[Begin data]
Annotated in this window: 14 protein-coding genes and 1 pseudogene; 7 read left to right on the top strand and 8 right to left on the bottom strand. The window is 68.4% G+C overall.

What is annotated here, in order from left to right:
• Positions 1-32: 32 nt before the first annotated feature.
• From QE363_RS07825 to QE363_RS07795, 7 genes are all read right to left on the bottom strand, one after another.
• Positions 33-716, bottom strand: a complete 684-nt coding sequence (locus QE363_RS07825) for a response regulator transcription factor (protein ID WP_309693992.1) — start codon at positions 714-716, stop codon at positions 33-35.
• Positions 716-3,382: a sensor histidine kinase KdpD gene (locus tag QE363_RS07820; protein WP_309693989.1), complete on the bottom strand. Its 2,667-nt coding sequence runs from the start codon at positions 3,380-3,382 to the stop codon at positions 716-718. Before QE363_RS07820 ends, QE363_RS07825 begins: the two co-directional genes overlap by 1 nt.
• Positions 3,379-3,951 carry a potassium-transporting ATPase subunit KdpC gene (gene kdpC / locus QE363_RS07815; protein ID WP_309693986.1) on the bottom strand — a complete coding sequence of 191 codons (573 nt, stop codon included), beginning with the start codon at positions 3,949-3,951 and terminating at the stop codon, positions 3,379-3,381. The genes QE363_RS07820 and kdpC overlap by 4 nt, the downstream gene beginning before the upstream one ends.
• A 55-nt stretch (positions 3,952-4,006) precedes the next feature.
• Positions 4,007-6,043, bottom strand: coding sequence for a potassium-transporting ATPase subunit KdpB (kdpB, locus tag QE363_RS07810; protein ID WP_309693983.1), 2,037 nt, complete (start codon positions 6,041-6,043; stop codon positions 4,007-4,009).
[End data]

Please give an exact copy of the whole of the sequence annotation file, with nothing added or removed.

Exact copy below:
Annotated in this window: 14 protein-coding genes and 1 pseudogene; 7 read left to right on the top strand and 8 right to left on the bottom strand. The window is 68.4% G+C overall.

What is annotated here, in order from left to right:
• Positions 1-32: 32 nt before the first annotated feature.
• From QE363_RS07825 to QE363_RS07795, 7 genes are all read right to left on the bottom strand, one after another.
• Positions 33-716, bottom strand: a complete 684-nt coding sequence (locus QE363_RS07825) for a response regulator transcription factor (protein ID WP_309693992.1) — start codon at positions 714-716, stop codon at positions 33-35.
• Positions 716-3,382: a sensor histidine kinase KdpD gene (locus tag QE363_RS07820; protein WP_309693989.1), complete on the bottom strand. Its 2,667-nt coding sequence runs from the start codon at positions 3,380-3,382 to the stop codon at positions 716-718. Before QE363_RS07820 ends, QE363_RS07825 begins: the two co-directional genes overlap by 1 nt.
• Positions 3,379-3,951 carry a potassium-transporting ATPase subunit KdpC gene (gene kdpC / locus QE363_RS07815; protein ID WP_309693986.1) on the bottom strand — a complete coding sequence of 191 codons (573 nt, stop codon included), beginning with the start codon at positions 3,949-3,951 and terminating at the stop codon, positions 3,379-3,381. The genes QE363_RS07820 and kdpC overlap by 4 nt, the downstream gene beginning before the upstream one ends.
• A 55-nt stretch (positions 3,952-4,006) precedes the next feature.
• Positions 4,007-6,043, bottom strand: coding sequence for a potassium-transporting ATPase subunit KdpB (kdpB, locus tag QE363_RS07810; protein ID WP_309693983.1), 2,037 nt, complete (start codon positions 6,041-6,043; stop codon positions 4,007-4,009).